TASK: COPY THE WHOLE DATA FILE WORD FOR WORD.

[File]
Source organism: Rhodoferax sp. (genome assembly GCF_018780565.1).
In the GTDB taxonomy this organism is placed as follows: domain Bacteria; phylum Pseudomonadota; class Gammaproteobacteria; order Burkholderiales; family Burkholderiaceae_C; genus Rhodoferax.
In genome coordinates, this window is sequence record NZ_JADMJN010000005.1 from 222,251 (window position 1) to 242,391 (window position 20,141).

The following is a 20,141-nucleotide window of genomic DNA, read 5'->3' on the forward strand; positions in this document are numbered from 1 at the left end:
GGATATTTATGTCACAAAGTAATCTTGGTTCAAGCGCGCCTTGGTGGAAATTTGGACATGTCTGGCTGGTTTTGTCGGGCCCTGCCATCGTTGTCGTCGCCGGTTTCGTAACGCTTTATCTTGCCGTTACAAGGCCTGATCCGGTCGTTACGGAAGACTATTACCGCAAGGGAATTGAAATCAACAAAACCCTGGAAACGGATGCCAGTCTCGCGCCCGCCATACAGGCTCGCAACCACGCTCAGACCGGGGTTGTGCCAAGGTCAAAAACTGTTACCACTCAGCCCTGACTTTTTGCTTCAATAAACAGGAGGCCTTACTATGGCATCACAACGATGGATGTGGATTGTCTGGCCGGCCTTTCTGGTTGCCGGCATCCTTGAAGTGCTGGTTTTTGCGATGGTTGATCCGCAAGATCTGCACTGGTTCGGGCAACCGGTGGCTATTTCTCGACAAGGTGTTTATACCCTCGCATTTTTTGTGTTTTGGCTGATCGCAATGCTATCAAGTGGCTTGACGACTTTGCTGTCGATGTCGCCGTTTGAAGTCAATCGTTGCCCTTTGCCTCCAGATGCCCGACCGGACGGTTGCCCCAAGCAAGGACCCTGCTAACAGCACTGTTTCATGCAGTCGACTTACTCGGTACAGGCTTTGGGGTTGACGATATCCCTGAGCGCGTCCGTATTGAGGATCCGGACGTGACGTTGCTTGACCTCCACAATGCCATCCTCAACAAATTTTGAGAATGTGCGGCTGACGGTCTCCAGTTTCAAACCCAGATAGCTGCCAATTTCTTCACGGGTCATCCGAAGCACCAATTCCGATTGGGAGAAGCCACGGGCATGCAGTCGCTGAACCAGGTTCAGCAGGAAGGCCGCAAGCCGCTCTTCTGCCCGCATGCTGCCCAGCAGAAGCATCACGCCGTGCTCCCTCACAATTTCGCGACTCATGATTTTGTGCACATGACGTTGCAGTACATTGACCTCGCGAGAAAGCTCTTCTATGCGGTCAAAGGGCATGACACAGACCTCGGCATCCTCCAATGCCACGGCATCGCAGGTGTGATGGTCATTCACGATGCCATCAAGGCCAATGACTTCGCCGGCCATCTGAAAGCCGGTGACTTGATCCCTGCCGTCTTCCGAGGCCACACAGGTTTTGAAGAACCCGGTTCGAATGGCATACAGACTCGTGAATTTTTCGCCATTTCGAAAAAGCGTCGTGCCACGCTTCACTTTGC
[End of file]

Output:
Source organism: Rhodoferax sp. (genome assembly GCF_018780565.1).
In the GTDB taxonomy this organism is placed as follows: domain Bacteria; phylum Pseudomonadota; class Gammaproteobacteria; order Burkholderiales; family Burkholderiaceae_C; genus Rhodoferax.
In genome coordinates, this window is sequence record NZ_JADMJN010000005.1 from 222,251 (window position 1) to 242,391 (window position 20,141).

The following is a 20,141-nucleotide window of genomic DNA, read 5'->3' on the forward strand; positions in this document are numbered from 1 at the left end:
GGATATTTATGTCACAAAGTAATCTTGGTTCAAGCGCGCCTTGGTGGAAATTTGGACATGTCTGGCTGGTTTTGTCGGGCCCTGCCATCGTTGTCGTCGCCGGTTTCGTAACGCTTTATCTTGCCGTTACAAGGCCTGATCCGGTCGTTACGGAAGACTATTACCGCAAGGGAATTGAAATCAACAAAACCCTGGAAACGGATGCCAGTCTCGCGCCCGCCATACAGGCTCGCAACCACGCTCAGACCGGGGTTGTGCCAAGGTCAAAAACTGTTACCACTCAGCCCTGACTTTTTGCTTCAATAAACAGGAGGCCTTACTATGGCATCACAACGATGGATGTGGATTGTCTGGCCGGCCTTTCTGGTTGCCGGCATCCTTGAAGTGCTGGTTTTTGCGATGGTTGATCCGCAAGATCTGCACTGGTTCGGGCAACCGGTGGCTATTTCTCGACAAGGTGTTTATACCCTCGCATTTTTTGTGTTTTGGCTGATCGCAATGCTATCAAGTGGCTTGACGACTTTGCTGTCGATGTCGCCGTTTGAAGTCAATCGTTGCCCTTTGCCTCCAGATGCCCGACCGGACGGTTGCCCCAAGCAAGGACCCTGCTAACAGCACTGTTTCATGCAGTCGACTTACTCGGTACAGGCTTTGGGGTTGACGATATCCCTGAGCGCGTCCGTATTGAGGATCCGGACGTGACGTTGCTTGACCTCCACAATGCCATCCTCAACAAATTTTGAGAATGTGCGGCTGACGGTCTCCAGTTTCAAACCCAGATAGCTGCCAATTTCTTCACGGGTCATCCGAAGCACCAATTCCGATTGGGAGAAGCCACGGGCATGCAGTCGCTGAACCAGGTTCAGCAGGAAGGCCGCAAGCCGCTCTTCTGCCCGCATGCTGCCCAGCAGAAGCATCACGCCGTGCTCCCTCACAATTTCGCGACTCATGATTTTGTGCACATGACGTTGCAGTACATTGACCTCGCGAGAAAGCTCTTCTATGCGGTCAAAGGGCATGACACAGACCTCGGCATCCTCCAATGCCACGGCATCGCAGGTGTGATGGTCATTCACGATGCCATCAAGGCCAATGACTTCGCCGGCCATCTGAAAGCCGGTGACTTGATCCCTGCCGTCTTCCGAGGCCACACAGGTTTTGAAGAACCCGGTTCGAATGGCATACAGACTCGTGAATTTTTCGCCATTTCGAAAAAGCGTCGTGCCACGCTTCACTTTGC